This experiment was executed to extend our previous findings [2] conducted under laboratory conditions to actual archery tasks with elite archery players. The two experiments had distinct differences in the characteristics of the experimental tasks. In the previous study, a customized bow frame attached with sensors for measuring finger forces was used instead of an actual bow, and there was a phase that produced a constant drawing force and maintained it with static vertical posture. Accordingly, we were able to decompose the COP trajectories into ram-bling and trembling components and utilize recorded drawing force to calculate the precision index. In this study, however, actual shooting was conducted using a recurve bow, and no instructions regarding aim-release strategies were requested. Therefore, we focused on the changes in COP during a short period right before release (i.e., the APA) and determined the aiming precision index with coordinates of the bow at release time. Despite these differences, a similar result — improving consistency of the archery performance in the non-clicker condition (Fig. 2C) — was observed in the current study, providing evidence that it can be effectively applied in actual archery situations.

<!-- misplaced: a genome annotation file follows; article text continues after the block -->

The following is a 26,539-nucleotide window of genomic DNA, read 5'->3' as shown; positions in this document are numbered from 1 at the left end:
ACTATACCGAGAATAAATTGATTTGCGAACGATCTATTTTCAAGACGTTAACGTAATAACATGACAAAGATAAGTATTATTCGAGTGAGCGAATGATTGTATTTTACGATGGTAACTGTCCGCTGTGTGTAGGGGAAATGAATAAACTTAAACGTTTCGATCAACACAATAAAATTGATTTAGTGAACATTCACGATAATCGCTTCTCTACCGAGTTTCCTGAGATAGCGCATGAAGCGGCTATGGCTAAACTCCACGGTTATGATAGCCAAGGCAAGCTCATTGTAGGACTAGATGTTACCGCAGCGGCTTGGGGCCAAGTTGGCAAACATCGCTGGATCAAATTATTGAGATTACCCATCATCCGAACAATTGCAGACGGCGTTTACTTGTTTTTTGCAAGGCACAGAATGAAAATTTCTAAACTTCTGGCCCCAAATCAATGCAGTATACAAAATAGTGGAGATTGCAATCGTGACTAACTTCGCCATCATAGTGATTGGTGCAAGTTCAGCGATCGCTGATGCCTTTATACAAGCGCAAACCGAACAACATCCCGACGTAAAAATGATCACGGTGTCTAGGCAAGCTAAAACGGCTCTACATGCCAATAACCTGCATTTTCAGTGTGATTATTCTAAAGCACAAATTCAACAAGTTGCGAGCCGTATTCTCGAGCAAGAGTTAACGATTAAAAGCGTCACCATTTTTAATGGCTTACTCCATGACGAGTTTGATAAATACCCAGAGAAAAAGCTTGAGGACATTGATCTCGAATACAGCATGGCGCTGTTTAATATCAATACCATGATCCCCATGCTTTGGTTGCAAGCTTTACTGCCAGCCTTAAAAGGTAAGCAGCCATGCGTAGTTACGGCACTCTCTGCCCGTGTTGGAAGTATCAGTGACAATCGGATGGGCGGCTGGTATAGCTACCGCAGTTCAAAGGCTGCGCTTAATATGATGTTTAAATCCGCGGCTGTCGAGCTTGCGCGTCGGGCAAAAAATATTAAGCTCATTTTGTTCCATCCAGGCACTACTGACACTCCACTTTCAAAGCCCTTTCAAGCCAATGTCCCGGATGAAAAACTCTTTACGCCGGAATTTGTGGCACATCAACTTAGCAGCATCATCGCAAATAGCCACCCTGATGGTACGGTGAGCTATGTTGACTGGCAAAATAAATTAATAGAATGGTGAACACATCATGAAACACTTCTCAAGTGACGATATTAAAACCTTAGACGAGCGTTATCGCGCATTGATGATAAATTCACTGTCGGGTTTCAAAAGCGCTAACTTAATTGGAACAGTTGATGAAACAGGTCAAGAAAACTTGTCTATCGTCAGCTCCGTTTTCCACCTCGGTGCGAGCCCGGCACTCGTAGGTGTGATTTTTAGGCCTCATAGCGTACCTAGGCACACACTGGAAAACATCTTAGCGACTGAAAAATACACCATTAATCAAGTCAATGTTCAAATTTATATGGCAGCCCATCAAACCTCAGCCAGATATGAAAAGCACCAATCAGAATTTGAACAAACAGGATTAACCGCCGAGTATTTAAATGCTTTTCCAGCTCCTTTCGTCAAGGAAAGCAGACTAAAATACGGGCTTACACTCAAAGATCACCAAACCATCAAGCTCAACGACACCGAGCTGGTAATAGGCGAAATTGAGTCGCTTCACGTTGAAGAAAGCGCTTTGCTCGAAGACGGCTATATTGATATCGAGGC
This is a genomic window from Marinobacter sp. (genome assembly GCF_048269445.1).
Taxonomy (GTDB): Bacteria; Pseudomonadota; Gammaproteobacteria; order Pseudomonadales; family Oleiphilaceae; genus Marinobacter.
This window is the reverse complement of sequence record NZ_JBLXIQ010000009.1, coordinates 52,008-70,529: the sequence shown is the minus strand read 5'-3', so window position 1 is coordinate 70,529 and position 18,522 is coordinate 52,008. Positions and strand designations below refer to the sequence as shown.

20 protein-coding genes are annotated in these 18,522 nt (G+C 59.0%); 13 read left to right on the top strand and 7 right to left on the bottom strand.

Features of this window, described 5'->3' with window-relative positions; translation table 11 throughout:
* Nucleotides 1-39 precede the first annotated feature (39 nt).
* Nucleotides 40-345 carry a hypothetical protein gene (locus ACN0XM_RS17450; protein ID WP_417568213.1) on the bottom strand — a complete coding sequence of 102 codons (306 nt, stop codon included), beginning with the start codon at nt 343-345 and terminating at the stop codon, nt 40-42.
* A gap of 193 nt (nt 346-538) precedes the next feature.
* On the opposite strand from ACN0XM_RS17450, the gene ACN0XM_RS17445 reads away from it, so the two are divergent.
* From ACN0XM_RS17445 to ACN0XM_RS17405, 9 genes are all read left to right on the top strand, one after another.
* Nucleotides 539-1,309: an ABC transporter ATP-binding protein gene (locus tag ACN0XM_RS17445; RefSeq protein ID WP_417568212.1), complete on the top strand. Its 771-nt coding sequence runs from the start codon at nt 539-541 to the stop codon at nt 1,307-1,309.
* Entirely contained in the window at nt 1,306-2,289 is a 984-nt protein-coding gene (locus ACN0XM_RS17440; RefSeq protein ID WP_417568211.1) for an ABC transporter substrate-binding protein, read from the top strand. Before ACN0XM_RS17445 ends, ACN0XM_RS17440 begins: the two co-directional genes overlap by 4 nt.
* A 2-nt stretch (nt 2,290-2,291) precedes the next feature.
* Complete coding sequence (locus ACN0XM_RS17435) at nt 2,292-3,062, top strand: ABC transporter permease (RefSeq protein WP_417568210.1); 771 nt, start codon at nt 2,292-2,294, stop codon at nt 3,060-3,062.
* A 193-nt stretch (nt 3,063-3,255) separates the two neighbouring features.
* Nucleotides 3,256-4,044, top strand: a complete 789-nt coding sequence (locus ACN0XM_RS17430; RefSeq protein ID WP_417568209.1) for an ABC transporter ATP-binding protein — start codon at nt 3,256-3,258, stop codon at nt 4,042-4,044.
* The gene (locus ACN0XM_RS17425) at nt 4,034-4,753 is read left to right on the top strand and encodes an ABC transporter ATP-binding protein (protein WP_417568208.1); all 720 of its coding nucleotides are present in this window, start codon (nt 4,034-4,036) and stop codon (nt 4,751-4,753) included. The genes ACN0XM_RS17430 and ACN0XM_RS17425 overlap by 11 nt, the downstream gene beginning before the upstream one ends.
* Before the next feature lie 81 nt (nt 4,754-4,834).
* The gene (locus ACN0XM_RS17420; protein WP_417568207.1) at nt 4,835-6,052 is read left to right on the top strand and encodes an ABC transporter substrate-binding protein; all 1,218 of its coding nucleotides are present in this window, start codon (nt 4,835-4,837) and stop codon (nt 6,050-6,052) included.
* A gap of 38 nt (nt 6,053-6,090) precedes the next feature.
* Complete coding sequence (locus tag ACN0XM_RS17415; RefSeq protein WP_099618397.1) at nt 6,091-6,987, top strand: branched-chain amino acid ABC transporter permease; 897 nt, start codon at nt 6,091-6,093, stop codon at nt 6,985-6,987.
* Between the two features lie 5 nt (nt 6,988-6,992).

The non-clicker condition required participants to release the bowstring at the self-chosen time by predicting the time to clicker drop rather than reacting to the clicker. This type of intervention is known to allow anticipatory strategies with feedforward control mechanisms [22-26]. Notably, despite the absence of a clicker that ensures a constant drawing length, there was no difference in the drawing length depending on whether or not a clicker was used (Fig. 2B). It is probably because our participants were highly skilled archery players, so they could almost match the drawing length without the clicker. Further, there were results implying the two conditions required the participants to do distinctly different shooting strategies. The drawing duration was significantly longer in the clicker condition than in the non-clicker condition (Fig. 2A), implying there was obviously some time delay waiting for the clicker signal during the final stage of the aiming. In addition, the rate of increase in the COP speed in the AP direction that appeared about 50 ms before release was significantly smaller in the non-clicker condition (Fig. 4B).